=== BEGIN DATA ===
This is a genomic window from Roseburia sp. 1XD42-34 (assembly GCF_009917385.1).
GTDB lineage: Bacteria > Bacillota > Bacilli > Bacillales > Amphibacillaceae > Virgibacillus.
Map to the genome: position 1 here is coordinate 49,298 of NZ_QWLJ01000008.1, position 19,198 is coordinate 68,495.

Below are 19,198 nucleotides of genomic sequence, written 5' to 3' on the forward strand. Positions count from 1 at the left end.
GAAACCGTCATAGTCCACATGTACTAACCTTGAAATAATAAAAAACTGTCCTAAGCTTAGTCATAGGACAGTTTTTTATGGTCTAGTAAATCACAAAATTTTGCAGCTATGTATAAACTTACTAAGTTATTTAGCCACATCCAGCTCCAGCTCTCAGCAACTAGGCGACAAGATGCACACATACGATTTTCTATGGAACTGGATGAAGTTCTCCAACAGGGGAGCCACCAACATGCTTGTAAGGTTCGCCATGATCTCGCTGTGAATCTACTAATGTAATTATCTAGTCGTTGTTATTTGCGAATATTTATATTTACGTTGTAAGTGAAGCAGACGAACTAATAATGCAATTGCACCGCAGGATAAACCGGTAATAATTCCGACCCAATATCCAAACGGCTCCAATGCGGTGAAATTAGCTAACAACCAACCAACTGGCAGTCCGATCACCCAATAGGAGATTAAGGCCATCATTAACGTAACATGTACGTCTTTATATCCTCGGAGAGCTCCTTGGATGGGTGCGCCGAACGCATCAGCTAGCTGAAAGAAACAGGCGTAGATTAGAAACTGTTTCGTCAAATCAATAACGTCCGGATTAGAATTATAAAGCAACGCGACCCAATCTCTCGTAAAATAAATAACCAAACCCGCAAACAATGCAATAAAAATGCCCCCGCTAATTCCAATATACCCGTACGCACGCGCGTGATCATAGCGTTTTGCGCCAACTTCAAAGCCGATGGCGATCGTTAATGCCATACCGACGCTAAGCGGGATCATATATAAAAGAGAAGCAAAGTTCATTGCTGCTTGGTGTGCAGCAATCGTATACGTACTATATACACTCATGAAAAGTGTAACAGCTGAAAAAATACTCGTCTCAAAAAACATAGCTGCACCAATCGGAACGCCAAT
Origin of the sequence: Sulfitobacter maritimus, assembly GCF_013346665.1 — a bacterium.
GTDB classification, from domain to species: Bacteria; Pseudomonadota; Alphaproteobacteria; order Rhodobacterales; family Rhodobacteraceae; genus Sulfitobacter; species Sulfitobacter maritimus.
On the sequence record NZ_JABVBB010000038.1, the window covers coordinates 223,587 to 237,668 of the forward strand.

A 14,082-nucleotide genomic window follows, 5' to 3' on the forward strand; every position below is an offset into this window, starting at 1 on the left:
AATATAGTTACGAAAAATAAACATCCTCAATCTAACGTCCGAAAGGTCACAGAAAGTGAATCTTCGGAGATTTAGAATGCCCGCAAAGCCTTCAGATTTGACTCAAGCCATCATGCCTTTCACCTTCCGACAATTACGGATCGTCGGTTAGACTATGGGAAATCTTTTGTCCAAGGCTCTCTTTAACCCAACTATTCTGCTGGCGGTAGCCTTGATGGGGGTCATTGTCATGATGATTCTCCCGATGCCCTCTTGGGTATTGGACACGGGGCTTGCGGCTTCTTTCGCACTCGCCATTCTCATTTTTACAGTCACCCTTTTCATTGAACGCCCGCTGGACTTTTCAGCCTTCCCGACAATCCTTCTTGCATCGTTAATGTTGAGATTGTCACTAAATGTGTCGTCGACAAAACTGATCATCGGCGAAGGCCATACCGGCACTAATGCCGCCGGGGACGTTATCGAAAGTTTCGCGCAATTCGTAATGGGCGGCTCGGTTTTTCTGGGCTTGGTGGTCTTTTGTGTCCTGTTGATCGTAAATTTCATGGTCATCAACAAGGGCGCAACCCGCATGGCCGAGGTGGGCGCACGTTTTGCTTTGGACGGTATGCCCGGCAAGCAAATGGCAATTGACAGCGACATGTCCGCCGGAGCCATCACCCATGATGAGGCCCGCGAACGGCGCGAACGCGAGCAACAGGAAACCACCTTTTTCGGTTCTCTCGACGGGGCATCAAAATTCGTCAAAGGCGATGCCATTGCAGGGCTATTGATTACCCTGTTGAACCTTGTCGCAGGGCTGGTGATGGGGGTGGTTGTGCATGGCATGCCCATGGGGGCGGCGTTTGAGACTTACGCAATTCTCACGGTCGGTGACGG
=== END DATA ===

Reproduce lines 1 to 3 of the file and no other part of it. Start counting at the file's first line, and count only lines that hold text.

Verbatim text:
This is a genomic window from Roseburia sp. 1XD42-34 (assembly GCF_009917385.1).
GTDB lineage: Bacteria > Bacillota > Bacilli > Bacillales > Amphibacillaceae > Virgibacillus.
Map to the genome: position 1 here is coordinate 49,298 of NZ_QWLJ01000008.1, position 19,198 is coordinate 68,495.